Tonight’s installment is the final selection from the recent “Beer and Difficult Music” event in Tuscaloosa, AL. It’s am an improvised piece for trombone and lawn mower called Noise-To-Signal.

I “wrote” it.

I think you’ll “enjoy” it.

Words about the music:

Noise-To-Signal is an improvisation for trombone and lawn mower. In this video of its world premiere realization, the trombone emerges gradually from the lawn mower, ascending octave by octave and organically accumulating and developing motivic material. In the work’s final moments, the trombone escapes from the grinding industrial clatter into a rarefied space arguably as desolate as it is triumphant.


Joe Parmer (event hosting, staging), Colin Brogan (filming, editing), Eric Scott (filming, sound), Christine Curcio and Kenneth Sloan (lawn mower, genes, parenting, forgiveness…)




I really do hope you enjoy this piece, all quotation aside.

Evolve and Be Merry! – A “…change over time…” Christmas

Greetings, mortal beloveds! I come to you with tidings of great joy and decent music. Please enjoy this latest update from “Beer and Difficult Music,” “…change over time…”:

Words about the music:

…change over time… is the result of a year-long collaborative project among Jack Thomason (guitar), Peter Sloan (piano, trombone), and Colin Brogan (drumset). Rehearsing weekly in our living room, we developed a unique trio language and rapport which we now comfortably and creatively navigate. While the freely improvised piece reinvents itself anew each time it is played, our abiding concern is the careful construction and deep exploration of intricate sonic spaces.


Jack Thomason (guitar), Peter Sloan (piano, trombone), Colin Brogan (drumset, editing), Eric Scott (sound), Joe Parmer (filming, event hosting).



“Is God?” – The Problem of Evil

Greetings, friends, enemies, and ambivalent subscribers!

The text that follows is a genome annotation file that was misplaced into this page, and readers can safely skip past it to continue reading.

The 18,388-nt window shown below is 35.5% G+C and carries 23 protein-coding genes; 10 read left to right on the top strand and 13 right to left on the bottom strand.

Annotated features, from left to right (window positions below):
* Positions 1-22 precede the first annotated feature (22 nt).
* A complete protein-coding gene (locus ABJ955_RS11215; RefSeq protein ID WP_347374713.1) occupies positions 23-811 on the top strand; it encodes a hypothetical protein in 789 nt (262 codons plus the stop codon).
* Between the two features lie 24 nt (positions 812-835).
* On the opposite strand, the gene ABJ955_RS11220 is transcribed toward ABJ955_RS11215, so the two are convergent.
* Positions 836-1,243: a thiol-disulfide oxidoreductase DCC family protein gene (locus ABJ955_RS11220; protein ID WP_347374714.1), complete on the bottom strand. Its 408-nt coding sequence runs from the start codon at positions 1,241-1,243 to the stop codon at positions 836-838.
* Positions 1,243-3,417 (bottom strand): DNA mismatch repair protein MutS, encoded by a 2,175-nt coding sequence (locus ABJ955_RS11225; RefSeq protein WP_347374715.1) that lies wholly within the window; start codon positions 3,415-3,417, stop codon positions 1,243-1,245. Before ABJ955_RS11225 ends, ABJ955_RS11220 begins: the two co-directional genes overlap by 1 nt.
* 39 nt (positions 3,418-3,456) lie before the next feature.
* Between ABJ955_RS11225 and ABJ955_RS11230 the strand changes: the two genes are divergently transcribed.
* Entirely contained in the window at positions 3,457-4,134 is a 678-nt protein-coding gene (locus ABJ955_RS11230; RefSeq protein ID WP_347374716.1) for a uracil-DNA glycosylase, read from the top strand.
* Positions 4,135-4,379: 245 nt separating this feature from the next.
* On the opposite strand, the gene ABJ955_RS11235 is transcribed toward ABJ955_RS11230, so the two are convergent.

Please enjoy the latest upload from the recent “Beer and Difficult Music” concert, my musical take on David Hume’s “The Problem of Evil.”

Words about the music:

The Problem of Evil was composed in fall 2010. The text for the work is taken from Scottish Enlightenment philosopher David Hume’s Dialogues Concerning Natural Religion, in which he paraphrases Ancient Greek philosopher Epicurus’ original statement of the oldest and strongest argument against the existence of a theistic God.

Hume writes:

“Is God willing to prevent evil but not able?
Then He is impotent.

Is He able but not willing?
Then He is malevolent.

Is He both able and willing?
Whence then is evil?

Is He neither able nor willing?
Then why call Him ‘God’?”

The form of the music is supportive of the form of the text, divided into four parallel sections. The first three sections begin with a piano ostinato of six notes, pre-figuring the vocal melody, while the fourth begins with a condensed chordal presentation of the same material. Each ostinato (and thus each vocal phrase) begins with a rising perfect fifth, which I hear as a yearning motive befitting the profound questioning of the text. The vocal melody in section one is reminiscent of early church modes, but, just as Epicurus slowly spins his syllogism, so does the music unravel and dissolve into less stable places. The piece ends with a deconstruction of the ostinato material, ending quietly with the familiar rising fifth motive ringing and important questions unanswered.

Over 9,000 thanks to Perry Davis Harper (tenor), Alex Volobuev (violin), Johnny Moc (cello), Rose McDowell (flute), Brad Baker (piano), Eric Scott (sound), Joe Parmer (event hosting, filming), and Colin Brogan (filming, editing). What a team!